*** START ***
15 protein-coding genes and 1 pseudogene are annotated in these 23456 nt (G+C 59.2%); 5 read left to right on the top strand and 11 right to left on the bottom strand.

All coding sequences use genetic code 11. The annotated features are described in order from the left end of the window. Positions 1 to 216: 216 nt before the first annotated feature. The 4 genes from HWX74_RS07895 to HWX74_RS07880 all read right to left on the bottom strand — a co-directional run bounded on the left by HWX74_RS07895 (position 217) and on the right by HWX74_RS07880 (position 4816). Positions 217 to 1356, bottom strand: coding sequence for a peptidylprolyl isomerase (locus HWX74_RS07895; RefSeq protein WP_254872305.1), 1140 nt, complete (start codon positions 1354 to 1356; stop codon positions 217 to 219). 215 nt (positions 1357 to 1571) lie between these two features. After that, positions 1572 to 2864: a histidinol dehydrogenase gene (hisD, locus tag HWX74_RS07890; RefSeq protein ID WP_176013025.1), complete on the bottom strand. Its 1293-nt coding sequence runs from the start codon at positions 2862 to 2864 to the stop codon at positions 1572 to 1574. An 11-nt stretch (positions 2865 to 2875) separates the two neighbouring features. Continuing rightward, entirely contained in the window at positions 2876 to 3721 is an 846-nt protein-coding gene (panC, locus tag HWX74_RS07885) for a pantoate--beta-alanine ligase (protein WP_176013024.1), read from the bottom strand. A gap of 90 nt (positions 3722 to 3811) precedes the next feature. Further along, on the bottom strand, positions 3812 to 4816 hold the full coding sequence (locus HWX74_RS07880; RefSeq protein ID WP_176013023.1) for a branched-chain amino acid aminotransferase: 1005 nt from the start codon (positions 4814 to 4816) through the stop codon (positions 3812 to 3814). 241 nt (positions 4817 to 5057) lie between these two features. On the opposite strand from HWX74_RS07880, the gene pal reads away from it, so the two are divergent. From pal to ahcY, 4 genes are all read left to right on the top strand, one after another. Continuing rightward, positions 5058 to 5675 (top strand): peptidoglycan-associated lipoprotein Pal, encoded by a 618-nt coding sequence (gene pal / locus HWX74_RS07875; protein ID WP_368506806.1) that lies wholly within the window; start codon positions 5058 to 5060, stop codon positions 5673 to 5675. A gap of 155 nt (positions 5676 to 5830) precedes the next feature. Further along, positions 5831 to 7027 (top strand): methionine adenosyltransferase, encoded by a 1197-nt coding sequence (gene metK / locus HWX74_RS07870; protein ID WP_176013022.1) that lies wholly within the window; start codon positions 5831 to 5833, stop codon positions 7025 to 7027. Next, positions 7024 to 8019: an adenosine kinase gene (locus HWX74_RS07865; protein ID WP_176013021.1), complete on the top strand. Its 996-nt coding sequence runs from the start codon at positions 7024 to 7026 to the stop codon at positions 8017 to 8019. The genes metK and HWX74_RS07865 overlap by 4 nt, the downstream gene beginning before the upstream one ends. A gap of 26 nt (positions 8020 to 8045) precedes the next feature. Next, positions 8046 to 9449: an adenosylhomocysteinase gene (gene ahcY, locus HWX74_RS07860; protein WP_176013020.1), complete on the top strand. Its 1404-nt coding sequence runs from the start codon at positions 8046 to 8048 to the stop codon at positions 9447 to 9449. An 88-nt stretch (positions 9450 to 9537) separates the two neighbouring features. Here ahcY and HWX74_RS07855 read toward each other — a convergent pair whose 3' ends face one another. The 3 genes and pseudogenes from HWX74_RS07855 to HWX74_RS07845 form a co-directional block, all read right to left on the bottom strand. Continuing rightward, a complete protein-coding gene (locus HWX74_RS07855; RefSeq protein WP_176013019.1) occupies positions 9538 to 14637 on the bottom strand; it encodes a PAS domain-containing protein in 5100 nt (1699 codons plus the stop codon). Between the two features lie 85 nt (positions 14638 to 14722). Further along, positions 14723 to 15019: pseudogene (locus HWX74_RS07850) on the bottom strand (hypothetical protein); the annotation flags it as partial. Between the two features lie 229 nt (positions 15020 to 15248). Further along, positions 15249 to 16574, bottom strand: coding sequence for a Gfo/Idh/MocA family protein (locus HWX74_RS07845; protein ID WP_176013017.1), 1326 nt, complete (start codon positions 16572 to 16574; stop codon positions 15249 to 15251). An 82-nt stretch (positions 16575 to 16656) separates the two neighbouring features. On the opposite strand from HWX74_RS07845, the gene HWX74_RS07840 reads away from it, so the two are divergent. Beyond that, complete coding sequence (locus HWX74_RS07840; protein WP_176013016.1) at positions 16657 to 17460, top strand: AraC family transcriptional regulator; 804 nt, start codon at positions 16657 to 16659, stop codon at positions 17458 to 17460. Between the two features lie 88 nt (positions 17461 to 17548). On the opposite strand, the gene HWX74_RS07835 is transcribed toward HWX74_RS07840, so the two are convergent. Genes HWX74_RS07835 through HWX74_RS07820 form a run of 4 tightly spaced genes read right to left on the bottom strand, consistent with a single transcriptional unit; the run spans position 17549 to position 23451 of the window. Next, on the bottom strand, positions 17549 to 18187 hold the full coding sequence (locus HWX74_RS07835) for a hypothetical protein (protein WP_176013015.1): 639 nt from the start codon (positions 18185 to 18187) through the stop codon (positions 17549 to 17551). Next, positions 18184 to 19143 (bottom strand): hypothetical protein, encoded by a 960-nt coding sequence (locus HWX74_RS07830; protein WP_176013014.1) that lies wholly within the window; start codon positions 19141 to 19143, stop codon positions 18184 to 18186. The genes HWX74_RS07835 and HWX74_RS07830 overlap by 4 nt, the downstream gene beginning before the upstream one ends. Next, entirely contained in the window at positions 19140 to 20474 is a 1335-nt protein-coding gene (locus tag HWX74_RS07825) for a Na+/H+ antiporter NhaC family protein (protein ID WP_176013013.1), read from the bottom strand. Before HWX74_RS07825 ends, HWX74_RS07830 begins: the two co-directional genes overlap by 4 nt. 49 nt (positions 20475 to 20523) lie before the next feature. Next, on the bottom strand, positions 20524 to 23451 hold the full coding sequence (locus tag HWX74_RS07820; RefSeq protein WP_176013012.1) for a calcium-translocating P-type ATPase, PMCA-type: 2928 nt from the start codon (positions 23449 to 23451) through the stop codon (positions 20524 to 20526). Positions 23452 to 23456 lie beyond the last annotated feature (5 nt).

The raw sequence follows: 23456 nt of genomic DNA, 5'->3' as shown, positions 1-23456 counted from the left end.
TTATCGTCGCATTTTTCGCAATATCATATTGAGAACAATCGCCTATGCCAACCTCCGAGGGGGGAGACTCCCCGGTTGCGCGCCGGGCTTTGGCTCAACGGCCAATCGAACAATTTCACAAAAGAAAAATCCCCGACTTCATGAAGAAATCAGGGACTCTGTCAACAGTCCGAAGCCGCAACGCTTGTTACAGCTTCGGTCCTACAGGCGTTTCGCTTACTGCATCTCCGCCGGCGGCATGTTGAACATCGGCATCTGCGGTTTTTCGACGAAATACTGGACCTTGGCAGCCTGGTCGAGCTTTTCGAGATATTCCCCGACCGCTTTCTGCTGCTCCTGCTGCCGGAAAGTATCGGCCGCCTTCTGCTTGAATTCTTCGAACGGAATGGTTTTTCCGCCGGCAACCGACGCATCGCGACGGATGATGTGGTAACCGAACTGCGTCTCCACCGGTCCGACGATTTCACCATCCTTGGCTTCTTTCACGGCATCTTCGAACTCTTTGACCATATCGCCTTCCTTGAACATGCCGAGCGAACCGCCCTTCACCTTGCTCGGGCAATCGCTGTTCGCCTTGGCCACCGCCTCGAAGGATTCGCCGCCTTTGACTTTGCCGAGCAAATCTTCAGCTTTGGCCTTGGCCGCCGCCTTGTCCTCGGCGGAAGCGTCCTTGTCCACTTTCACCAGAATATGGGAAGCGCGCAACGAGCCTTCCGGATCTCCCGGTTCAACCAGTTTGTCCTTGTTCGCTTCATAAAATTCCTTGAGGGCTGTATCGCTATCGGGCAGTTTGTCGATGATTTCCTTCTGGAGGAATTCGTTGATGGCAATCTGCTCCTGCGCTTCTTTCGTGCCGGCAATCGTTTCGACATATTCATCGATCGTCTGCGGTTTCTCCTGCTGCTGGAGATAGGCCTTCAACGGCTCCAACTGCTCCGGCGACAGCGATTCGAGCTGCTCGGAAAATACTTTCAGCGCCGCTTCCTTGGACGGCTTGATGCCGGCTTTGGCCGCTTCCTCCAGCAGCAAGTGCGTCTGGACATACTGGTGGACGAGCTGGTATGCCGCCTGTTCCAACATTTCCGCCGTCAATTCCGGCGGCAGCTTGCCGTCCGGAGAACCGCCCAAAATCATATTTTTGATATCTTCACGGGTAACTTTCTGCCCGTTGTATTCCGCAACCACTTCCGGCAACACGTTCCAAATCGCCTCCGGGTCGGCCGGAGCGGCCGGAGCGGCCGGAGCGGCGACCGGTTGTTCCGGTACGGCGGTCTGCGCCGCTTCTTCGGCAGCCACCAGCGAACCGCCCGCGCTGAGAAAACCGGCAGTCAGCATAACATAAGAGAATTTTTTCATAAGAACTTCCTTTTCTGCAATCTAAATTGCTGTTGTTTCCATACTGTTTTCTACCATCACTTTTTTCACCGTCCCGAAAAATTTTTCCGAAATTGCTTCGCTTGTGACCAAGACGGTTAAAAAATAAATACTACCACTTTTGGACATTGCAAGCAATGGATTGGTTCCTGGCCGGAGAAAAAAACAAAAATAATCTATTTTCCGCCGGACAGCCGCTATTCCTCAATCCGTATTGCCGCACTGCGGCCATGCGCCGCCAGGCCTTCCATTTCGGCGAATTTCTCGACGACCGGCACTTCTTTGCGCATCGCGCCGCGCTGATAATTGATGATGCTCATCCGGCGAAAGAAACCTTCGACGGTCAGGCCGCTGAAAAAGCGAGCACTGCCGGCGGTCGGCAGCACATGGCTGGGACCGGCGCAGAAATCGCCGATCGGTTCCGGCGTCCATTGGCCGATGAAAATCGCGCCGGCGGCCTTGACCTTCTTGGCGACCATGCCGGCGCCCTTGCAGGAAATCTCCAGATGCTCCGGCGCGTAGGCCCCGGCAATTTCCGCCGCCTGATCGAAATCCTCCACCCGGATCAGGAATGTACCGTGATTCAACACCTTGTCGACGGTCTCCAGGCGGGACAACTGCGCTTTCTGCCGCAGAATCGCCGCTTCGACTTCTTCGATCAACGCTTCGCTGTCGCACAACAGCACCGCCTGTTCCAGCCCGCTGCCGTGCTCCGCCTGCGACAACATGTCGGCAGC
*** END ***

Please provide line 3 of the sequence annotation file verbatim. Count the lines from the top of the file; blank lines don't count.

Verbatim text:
The raw sequence follows: 23456 nt of genomic DNA, 5'->3' as shown, positions 1-23456 counted from the left end.